Foes of universal school vouchers are counting on a gap in state law to preserve their bid to force a public vote on the issue.
Roopali Desai, attorney for Save Our Schools Arizona, said Secretary of State Michele Reagan has determined there are more than enough signatures to give voters the last word on whether all parents can use tax dollars to send their children to private or parochial schools. That sets the stage for the measure going on the 2018 ballot.
What has happened, Desai said, is two individuals have filed suit contending there are multiple deficiencies in the petitions and the signatures. The challengers hope to have Maricopa County Superior Court Judge Margaret Mahoney conclude those flaws would disqualify enough signatures to leave the referendum drive short of the minimum needed.
Desai is not conceding the point. But in new legal filings, she is telling Mahoney all that is irrelevant.
She said there was a law allowing individuals to sue to challenge petitions. But that, Desai said, was repealed in 2015.
Lawmakers restored that right this year, with the renewed statute taking effect on Aug. 9.
Why that matters, Desai said, is that Save Our Schools Arizona started its referendum drive on May 11 and submitted the signatures on Aug. 8. And she contends only challenges allowed between those dates can be heard — challenges which the law during those dates could not come from individuals.
Those seeking to quash the referendum will argue that it is the law that was in effect on Aug. 23, the date the challenge was filed, that should govern. Mahoney will hear arguments on the issue in December.
At issue is SB 1487 which vastly expands eligibility for vouchers.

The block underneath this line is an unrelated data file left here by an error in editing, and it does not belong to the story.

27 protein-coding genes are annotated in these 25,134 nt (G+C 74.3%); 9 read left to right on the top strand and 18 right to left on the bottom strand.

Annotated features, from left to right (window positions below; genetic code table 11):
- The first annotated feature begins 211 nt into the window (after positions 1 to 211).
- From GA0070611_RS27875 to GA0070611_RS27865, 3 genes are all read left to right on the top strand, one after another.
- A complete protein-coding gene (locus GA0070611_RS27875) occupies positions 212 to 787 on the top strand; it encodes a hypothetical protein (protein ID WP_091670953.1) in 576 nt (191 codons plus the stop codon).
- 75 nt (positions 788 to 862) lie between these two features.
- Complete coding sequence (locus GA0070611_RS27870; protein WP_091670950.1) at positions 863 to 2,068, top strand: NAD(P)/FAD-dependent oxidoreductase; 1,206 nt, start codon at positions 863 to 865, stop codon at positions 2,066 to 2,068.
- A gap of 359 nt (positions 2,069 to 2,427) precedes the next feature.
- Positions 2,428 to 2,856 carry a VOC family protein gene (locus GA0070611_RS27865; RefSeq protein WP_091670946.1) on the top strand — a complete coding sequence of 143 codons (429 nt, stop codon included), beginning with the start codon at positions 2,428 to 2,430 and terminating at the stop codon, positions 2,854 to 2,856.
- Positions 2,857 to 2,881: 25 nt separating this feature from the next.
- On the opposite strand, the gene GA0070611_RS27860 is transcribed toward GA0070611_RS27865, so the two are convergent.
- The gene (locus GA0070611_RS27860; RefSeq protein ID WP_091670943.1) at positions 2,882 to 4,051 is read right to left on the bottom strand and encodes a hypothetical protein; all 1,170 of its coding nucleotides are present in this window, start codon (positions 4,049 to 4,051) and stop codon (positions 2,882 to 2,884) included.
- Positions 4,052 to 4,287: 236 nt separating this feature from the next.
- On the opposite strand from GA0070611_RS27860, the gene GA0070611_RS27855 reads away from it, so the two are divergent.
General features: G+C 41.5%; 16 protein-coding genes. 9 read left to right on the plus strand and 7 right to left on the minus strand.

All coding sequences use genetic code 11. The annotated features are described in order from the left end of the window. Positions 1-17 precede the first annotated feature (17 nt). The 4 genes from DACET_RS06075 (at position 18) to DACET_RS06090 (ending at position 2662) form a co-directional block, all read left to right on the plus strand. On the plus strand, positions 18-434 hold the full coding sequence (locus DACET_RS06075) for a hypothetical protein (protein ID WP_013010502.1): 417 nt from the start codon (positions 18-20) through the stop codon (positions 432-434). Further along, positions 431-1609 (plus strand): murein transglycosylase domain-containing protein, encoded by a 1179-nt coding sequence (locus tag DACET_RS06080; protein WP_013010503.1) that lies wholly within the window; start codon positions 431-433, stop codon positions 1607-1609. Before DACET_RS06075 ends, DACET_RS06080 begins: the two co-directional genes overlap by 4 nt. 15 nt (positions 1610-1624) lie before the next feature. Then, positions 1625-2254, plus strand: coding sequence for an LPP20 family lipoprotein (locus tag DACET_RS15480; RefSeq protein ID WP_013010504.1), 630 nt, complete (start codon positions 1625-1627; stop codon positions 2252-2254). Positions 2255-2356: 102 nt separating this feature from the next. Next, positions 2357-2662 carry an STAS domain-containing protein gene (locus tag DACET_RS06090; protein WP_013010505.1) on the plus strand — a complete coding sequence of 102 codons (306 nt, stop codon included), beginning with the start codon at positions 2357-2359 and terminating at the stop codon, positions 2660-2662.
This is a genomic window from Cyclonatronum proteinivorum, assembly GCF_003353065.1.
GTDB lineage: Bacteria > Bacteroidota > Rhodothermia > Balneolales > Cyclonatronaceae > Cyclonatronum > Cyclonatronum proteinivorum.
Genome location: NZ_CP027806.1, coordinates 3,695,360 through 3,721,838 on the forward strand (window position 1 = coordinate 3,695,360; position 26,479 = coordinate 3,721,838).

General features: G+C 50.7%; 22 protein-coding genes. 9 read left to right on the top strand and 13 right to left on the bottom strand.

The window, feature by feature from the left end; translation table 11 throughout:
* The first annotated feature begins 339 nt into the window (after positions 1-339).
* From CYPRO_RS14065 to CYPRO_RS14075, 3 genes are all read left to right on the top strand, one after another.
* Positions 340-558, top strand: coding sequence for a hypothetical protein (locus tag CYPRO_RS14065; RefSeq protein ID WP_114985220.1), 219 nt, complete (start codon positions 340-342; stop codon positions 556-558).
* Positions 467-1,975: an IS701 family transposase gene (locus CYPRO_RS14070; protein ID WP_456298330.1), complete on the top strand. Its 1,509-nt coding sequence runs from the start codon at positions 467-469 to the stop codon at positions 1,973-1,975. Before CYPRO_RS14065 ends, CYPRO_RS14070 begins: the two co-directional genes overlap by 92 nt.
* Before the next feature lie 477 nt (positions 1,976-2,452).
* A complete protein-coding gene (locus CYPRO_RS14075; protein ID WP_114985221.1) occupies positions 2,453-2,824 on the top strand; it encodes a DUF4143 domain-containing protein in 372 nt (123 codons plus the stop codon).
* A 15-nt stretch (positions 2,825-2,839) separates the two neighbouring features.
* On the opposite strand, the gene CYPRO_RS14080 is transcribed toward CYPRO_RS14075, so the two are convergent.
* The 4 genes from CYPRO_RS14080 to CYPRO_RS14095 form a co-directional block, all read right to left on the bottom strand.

The program was originally started in 2011 to help students with various disabilities who could not get their needs met at traditional public schools. Since then, however, supporters of the concept have moved incrementally to widen the law to the point that it includes children in foster families, children living on reservations and those in schools rated D or F.
There are about 3,500 students now getting vouchers.
This year Sen. Debbie Lesko, R-Peoria, sought to throw the doors wide open to eliminate any preconditions, making vouchers available to all 1.1 million students attending public schools. But she had to agree to a cap of 30,000 by 2023 to get the necessary votes.
The referendum, if allowed to proceed, would stay the expansion until the November general election when voters would get the last word whether to ratify or reject the change.
Desai is not relying solely on her argument about what the law was earlier this year in her bid to have the case dismissed. She also has some alternate arguments to undermine the lawsuit.
One of the issues goes to the requirement that the signatures of the circulators on petition sheets must be notarized.
Attorney Kory Langhofer who is representing those trying to block the referendum said there are multiple situations where the name the notary has signed does not precisely match the name on that notary’s official application and seal. What that means, he contends, is that more than 700 petition sheets where the names don’t match must be thrown out, along with the roughly 60,000 signatures on those sheets.
Desai sniffed at that argument.
She acknowledged there may be situations where the name on the notary’s seal might be something like Jonathan A. Smith but the notary has signed John Smith. But Desai said there is nothing in laws regulating notaries that makes such a difference illegal.
She also wants Mahoney to reject Langhofer’s allegations of fraud.
Those are based on claims that some petition circulators made what Langhofer said are false statements about what the voucher expansion law would do, including that it would be the rich who benefit.
Desai, in her legal filings, said Langhofer’s claim is flawed because it does not identify who allegedly made the statements, fails to articulate how they are “materially false,” and even whether or how they were used to obtain signatures on petitions.